under a wide range of assumptions in order to assess the potential global impact of climate change (IPCC, 2000). Subsequent calculation showed that these scenarios result­ed in atmospheric concentrations of CO2 of 540-970 parts per million in 2100 compared with around 370 parts per million in 2000. This range of projected concentrations is primarily due to differences among the emissions scenarios. Model projections of the emissions of other greenhouse gas-ses (primarily CH4 and N2O) also vary considerably by 2100 across the IPCC-SRES emissions scenarios. The IPCC sce­narios are roughly consistent with current literature—with the majority of the scenarios leading to 2100 emissions of around 10-22 Gt C (Van Vuuren and O'Neill, 2006) (Figure 4-21) with projections by the IEA-2006 World Energy Out­look in the middle of this range. The IPCC-SRES scenarios do not explicitly include climate policies. Stabilization sce­narios explore the type of action required to stabilize atmo­spheric greenhouse gas concentrations (alternative climate policy scenarios may look into the impact of a particular set of measures; or choose to peak concentrations). Ranges of stabilization scenarios giving rise to different stabilization levels are compared to development without climate policy (Figure 4-22) (IPCC, 2007c). The ranges in emission path­ways result from uncertainty in land use emissions, other baseline emissions and timing in reduction rates. Projections of climate change IPCC calculations show that different scenarios without climate policy are expected to lead to considerable climate change: the global mean surface air temperature is expected to increase from 1990 to 2100 for the range of IPCC-SRES scenarios by 1.4 to 6.4 C° (IPCC, 2007a) (Figure 4-23). The total range given above is partly a consequence of differences in emissions, but also partly an impact of uncertainty in cli­mate sensitivity, i.e., the relationship between greenhouse gas concentration and the increase in global mean temperature (after equilibrium is reached).  Over the last few years, there has been a shift towards expressing the temperature consequences of stabilization scenarios more in terms of probabilistic expressions than single values and/or ranges. A 50% probability level for staying below 2°C corresponds approximately to 450 ppm CO -eq, while for 2.5°C the cor­responding concentration is around 525 ppm CO2-eq. Simi­larly, a scenario that would lead to 2°C warming as the most likely outcome could also lead to a 0.9 to 3.9°C warming (95% certainty). Handling uncertainty therefore represents an important aspect of future climate change policy. Costs of stabilization increase for lower concentration levels, and very low concentration levels, such as 450 ppm CO2-eq may be difficult to reach (IPCC, 2007c).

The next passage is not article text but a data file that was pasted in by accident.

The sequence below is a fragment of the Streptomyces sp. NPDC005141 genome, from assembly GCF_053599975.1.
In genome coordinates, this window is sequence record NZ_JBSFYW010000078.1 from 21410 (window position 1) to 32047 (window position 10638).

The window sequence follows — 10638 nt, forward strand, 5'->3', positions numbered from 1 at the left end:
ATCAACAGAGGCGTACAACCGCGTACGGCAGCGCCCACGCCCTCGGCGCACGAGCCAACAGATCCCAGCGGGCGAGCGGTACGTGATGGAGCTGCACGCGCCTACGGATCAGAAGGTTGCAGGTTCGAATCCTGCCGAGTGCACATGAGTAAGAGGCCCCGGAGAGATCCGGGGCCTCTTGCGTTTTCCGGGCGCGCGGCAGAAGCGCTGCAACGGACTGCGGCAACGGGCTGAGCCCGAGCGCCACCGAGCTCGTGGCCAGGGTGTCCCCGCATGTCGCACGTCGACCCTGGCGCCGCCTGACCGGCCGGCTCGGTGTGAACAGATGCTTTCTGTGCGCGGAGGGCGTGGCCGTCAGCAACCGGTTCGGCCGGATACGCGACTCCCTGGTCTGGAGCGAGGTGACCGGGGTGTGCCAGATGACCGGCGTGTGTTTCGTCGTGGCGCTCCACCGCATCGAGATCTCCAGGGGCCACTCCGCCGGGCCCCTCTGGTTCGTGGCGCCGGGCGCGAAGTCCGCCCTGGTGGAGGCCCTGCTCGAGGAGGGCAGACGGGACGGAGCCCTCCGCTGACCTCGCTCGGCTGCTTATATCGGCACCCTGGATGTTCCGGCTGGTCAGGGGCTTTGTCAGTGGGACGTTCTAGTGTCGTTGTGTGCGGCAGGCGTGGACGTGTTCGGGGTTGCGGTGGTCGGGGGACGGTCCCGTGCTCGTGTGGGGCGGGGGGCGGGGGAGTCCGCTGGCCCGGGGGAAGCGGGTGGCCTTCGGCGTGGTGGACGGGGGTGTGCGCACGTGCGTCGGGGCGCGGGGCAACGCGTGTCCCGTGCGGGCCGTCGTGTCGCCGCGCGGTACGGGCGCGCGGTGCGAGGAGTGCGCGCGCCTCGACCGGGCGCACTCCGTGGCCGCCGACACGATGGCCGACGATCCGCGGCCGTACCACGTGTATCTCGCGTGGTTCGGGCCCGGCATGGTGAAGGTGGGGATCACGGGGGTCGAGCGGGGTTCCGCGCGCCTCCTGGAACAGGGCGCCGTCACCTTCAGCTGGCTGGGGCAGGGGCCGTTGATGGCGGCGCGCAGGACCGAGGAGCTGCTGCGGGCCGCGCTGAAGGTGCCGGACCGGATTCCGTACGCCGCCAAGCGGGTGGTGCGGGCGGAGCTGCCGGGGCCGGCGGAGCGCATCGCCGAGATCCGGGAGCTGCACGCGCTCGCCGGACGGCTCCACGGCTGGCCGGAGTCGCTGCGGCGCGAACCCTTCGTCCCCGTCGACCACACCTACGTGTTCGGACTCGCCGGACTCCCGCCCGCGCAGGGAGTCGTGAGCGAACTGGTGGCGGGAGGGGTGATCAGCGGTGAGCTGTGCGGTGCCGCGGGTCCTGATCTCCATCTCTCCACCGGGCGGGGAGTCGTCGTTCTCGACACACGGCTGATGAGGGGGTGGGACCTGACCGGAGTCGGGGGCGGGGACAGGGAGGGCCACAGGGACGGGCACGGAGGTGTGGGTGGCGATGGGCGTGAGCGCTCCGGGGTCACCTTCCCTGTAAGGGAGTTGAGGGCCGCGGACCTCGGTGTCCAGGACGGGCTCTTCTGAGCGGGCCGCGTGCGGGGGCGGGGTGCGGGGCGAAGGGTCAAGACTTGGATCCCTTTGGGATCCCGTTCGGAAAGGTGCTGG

Combining the current scenarios with climate policy and the expected temperature increase for different green­house gas levels shows that the former would decrease the lower bound of the expected temperature increase to about 0.5-1.0 °C above the 1990 level (i.e., based on an insensitive climate system and using a strong climate policy scenario) (Van Vuuren et al., 2006). This implies that although these values may be uncertain, climate change is very likely. High rates of temperature change are in fact most likely to occur in the first half of the century as a result of climate sys­tem inertia, the limited impacts of climate policy and lower